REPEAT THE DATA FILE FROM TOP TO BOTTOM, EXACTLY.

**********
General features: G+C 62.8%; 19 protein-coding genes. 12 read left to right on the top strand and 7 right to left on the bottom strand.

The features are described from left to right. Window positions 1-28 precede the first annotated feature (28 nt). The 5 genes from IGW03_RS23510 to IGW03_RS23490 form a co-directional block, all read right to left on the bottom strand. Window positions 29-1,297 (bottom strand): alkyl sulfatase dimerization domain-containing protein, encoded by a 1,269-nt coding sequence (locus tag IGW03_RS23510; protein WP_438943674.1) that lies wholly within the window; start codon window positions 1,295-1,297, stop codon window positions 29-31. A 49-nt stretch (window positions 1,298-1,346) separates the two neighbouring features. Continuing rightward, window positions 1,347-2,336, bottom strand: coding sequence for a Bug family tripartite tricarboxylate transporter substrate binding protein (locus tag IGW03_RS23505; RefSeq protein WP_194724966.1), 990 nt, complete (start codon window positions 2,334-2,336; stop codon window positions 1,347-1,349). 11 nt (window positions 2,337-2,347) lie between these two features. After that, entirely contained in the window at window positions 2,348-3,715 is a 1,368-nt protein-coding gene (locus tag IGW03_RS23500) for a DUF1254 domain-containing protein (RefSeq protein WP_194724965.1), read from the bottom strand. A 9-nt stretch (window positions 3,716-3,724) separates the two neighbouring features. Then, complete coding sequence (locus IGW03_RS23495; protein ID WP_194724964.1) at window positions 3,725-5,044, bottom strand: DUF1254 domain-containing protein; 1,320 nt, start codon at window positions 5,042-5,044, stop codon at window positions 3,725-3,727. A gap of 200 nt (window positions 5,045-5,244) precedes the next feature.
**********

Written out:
General features: G+C 62.8%; 19 protein-coding genes. 12 read left to right on the top strand and 7 right to left on the bottom strand.

The features are described from left to right. Window positions 1-28 precede the first annotated feature (28 nt). The 5 genes from IGW03_RS23510 to IGW03_RS23490 form a co-directional block, all read right to left on the bottom strand. Window positions 29-1,297 (bottom strand): alkyl sulfatase dimerization domain-containing protein, encoded by a 1,269-nt coding sequence (locus tag IGW03_RS23510; protein WP_438943674.1) that lies wholly within the window; start codon window positions 1,295-1,297, stop codon window positions 29-31. A 49-nt stretch (window positions 1,298-1,346) separates the two neighbouring features. Continuing rightward, window positions 1,347-2,336, bottom strand: coding sequence for a Bug family tripartite tricarboxylate transporter substrate binding protein (locus tag IGW03_RS23505; RefSeq protein WP_194724966.1), 990 nt, complete (start codon window positions 2,334-2,336; stop codon window positions 1,347-1,349). 11 nt (window positions 2,337-2,347) lie between these two features. After that, entirely contained in the window at window positions 2,348-3,715 is a 1,368-nt protein-coding gene (locus tag IGW03_RS23500) for a DUF1254 domain-containing protein (RefSeq protein WP_194724965.1), read from the bottom strand. A 9-nt stretch (window positions 3,716-3,724) separates the two neighbouring features. Then, complete coding sequence (locus IGW03_RS23495; protein ID WP_194724964.1) at window positions 3,725-5,044, bottom strand: DUF1254 domain-containing protein; 1,320 nt, start codon at window positions 5,042-5,044, stop codon at window positions 3,725-3,727. A gap of 200 nt (window positions 5,045-5,244) precedes the next feature.